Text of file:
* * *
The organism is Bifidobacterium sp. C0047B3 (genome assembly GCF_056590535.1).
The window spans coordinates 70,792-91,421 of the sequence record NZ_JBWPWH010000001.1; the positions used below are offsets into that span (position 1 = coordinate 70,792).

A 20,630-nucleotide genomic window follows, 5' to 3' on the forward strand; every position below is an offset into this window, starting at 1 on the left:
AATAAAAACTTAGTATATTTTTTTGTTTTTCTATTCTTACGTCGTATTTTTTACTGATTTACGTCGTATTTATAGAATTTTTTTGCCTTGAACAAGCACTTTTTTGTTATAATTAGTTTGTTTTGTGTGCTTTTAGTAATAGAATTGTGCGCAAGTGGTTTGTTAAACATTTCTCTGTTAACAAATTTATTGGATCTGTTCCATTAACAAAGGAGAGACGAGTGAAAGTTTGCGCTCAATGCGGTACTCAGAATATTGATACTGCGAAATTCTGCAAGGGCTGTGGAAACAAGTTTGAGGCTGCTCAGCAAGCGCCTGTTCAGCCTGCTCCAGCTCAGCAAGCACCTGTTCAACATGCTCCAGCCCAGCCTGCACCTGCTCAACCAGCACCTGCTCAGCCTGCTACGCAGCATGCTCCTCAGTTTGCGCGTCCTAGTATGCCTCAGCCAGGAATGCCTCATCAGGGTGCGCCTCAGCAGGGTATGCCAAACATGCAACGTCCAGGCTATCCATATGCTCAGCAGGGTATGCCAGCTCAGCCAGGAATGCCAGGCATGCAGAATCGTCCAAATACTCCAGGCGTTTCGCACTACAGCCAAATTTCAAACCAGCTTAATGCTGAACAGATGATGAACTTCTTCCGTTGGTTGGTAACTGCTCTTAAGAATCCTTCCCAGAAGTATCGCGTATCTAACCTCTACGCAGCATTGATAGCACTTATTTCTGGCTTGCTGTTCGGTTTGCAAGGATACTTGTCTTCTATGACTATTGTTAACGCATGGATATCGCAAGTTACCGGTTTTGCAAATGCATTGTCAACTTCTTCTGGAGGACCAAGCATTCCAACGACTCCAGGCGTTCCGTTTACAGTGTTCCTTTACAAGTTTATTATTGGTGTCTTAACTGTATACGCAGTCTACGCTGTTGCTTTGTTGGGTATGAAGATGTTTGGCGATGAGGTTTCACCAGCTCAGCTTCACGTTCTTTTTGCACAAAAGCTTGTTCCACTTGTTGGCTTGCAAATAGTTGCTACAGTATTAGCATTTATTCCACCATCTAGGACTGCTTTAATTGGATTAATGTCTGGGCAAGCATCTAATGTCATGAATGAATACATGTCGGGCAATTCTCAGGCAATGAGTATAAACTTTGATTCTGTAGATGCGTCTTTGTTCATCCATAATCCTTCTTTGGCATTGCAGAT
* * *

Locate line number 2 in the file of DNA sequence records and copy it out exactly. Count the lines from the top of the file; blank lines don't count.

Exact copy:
The window spans coordinates 70,792-91,421 of the sequence record NZ_JBWPWH010000001.1; the positions used below are offsets into that span (position 1 = coordinate 70,792).